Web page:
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Ngiyazama: the most overused Zulu phrase in my vocabulary

My Zulu ability is pretty rudimentary because I speak English Monday-Friday to the kids at school. I say the same things over and over again. Here are a few phrase that I’m likely to say at least once a day:

1. Ahhhhh, ngikhatele (I am tired)
2. Sawubona! (Hey!) Unjani? (How are you?) Ahhh, siyaphila (we are alive, referring to my family)
3. Ngilambile (I am hungry)
4. Ngisuthi (I am full)
5. Uyaphi? (Where are you going?)
6. Ngifundisa isingisi eMasotsheni Primary School (I teach English at Masotsheni Primary School)
7. Ohhhhhh, ngikhuluma isiZulu ncane (I speak a little bit of Zulu)
8. Hai bo! (Stop it)
9. Uphekaini? (What are you cooking?)
10. Udingaini? (What do you need?)

But, my favourite of all time – and most overused Zulu phrase – goes to…

11. NGIYAZAMA! (I am trying) or SIYAZAMA! (We are trying)

Everything and everything I do in this culture, ngiyazama. I am trying new things and making an effort, but usually don’t do them well. But effort is what counts, right?!

Siyazama - really hard. Look at that focus

Siyazama – really hard. Look at that focus

Last week at my mom’s wedding, my host sister gave the Americans the easiest possible job ever: blowing up balloons (when in doubt, give the American the easy job). My friend Michael and I epically failed at it. Balloons were popping all over the place, none of them were the same size and we couldn’t tie them. Of course we were sitting there laughing just saying, “Siyazama!” while my host sister laughed.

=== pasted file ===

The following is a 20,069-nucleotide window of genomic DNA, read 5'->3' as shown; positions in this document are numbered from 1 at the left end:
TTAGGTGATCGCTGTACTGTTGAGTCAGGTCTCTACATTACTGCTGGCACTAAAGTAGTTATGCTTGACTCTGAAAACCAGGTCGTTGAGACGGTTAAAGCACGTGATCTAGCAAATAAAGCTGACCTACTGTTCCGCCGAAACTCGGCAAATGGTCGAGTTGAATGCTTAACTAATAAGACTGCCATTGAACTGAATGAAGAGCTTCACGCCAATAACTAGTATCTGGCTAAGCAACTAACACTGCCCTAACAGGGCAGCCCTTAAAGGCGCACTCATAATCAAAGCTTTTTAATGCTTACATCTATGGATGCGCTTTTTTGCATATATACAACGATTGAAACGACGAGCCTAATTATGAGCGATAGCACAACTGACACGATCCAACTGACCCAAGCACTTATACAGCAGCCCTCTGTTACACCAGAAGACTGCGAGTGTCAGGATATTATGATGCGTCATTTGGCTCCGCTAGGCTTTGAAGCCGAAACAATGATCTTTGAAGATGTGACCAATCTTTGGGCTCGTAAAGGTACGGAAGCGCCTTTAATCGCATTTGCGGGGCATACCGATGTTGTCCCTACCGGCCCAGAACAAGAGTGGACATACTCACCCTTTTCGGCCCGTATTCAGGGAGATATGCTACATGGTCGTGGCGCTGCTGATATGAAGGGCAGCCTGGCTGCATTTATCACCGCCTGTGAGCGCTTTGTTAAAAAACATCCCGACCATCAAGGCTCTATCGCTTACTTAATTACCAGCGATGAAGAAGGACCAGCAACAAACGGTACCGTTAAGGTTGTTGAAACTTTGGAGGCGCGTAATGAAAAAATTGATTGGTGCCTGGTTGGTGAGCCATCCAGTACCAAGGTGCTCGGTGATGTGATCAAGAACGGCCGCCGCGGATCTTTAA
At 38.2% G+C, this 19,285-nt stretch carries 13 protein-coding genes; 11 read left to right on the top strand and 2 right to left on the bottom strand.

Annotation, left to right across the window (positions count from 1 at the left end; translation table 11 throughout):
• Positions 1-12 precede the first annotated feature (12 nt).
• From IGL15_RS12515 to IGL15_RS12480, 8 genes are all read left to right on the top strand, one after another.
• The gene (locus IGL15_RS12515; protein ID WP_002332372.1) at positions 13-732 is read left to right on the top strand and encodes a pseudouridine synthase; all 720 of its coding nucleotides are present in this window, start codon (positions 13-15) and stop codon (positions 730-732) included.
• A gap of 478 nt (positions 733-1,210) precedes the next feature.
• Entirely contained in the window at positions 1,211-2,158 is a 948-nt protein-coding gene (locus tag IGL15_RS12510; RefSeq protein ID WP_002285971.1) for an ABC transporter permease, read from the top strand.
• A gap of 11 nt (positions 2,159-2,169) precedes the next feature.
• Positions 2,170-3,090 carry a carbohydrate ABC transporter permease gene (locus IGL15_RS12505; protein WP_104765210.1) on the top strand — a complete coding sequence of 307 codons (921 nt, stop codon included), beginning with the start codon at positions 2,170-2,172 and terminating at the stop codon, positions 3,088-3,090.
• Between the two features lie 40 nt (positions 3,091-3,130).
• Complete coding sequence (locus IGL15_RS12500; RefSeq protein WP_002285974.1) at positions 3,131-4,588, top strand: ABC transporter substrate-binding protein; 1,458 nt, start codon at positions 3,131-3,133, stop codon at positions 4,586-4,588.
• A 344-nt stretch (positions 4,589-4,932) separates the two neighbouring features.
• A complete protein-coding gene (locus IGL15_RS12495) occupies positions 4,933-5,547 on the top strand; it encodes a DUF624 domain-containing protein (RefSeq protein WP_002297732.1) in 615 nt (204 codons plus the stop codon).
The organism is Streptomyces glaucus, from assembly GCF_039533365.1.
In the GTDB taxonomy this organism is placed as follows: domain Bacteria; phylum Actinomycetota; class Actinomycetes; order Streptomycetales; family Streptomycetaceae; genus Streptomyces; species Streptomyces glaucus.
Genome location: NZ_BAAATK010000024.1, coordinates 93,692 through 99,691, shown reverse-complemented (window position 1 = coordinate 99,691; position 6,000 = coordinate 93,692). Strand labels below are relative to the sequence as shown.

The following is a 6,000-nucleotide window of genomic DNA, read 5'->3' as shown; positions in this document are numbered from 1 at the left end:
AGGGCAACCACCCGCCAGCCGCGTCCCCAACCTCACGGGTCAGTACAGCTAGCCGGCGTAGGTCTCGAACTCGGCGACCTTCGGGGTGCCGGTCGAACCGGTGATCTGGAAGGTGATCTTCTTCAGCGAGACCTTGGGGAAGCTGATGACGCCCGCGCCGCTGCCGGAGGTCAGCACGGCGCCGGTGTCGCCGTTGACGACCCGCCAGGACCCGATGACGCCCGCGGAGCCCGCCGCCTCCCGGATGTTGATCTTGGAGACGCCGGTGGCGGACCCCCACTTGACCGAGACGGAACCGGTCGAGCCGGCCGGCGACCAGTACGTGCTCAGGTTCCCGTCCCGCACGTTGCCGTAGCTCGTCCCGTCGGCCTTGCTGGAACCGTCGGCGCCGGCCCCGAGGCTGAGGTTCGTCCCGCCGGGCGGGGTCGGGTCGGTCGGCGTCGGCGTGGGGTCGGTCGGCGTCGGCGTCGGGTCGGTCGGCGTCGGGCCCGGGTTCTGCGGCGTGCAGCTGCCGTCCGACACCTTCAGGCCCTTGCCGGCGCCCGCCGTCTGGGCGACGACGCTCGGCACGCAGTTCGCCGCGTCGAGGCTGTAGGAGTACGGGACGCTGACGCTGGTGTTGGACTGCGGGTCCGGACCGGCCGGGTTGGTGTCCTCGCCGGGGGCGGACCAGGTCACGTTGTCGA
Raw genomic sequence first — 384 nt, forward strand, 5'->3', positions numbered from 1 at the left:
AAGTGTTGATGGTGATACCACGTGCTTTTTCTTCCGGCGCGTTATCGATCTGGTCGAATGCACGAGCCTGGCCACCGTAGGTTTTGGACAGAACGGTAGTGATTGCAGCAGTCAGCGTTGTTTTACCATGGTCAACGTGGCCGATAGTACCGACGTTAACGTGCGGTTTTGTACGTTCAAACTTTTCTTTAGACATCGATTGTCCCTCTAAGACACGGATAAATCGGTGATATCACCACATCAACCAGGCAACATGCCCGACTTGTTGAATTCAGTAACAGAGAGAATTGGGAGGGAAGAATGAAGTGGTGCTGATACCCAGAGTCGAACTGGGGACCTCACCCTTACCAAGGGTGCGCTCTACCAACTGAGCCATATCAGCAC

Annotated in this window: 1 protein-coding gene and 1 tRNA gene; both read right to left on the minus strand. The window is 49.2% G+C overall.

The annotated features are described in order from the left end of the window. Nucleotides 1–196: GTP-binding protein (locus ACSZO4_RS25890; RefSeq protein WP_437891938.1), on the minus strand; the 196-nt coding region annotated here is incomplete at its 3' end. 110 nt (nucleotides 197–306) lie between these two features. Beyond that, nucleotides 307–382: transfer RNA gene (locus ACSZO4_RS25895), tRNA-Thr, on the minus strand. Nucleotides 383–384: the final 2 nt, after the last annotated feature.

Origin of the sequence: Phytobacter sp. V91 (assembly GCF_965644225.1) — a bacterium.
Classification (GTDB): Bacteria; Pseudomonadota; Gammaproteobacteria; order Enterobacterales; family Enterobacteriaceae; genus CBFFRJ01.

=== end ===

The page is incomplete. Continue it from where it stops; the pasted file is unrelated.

The gogos that were also helping decorate the tent were shaking their heads. We could hear them in Zulu saying, “Ah, they are playing!” But really – we weren’t! Siyazamile!

A few days later at school, my counterpart Miss Molefe called me into the kitchen to help cook for a school governing board meeting. ALL South Africans who know me well know I cannot cook – or even chop vegetables for that matter. They’re determined to whip me into shape.

I’ll always offer extra hands when needed, but I’m not sure if it ever makes much of a difference. I chopped up and skinned butternut one-by-one for the meeting. My counterpart schooled me and did it all with her hands and not on a chopping board. She tried to teach me how to skin the butternut with my hands and a knife, but I’m too clumsy. I swear, if something happens to me here it’ll be because I chopped vegetables wrong and stabbed myself.

So, once again, Miss Molefe gave me – the helpless American — the easiest job: stirring pap. To cook pap, a maize meal dish, you add maize meal to boiling water, let it sit, add more, then stir occasionally. Miss Molefe added all the measurements and told me what to do. All I did was stir, stir and stir.

Once the pap was finished, Miss Molefe said, “Ah, Lizzz! It’s your pap! You made pap!” I laughed and responded with the most overused Zulu phrase in my vocabulary, again: “Ngizamile!”

Then we served the food to everyone at the meeting. All the teachers who were in the meeting after came up to me and said, “Lizzie! Your pap was delicious! Ah, Lizzie! You can make pap!” Same response, while referencing that Miss Molefe did all the work: Ngizamile. They always try to make me feel better about about how pathetically I play the “woman” role.

A woman struggling with the simplest things like chopping an onion or blowing up a balloon is not something that is seen in this culture. I know watching me cook or try to do anything domestic is a serious comic relief to my family and colleagues; I laugh at myself as well. They claim I’ll be able to cook and clean after these two years. I’m really doubtful of that because egg shells somehow still always make it into my breakfast – but ngizozama! (I will try.)

For those of you that know me in person, I know you can picture all of this playing out.

From now until the end of service, I will continue to try. That’s all I can do. Try.

Small heartYours in service,
Liz

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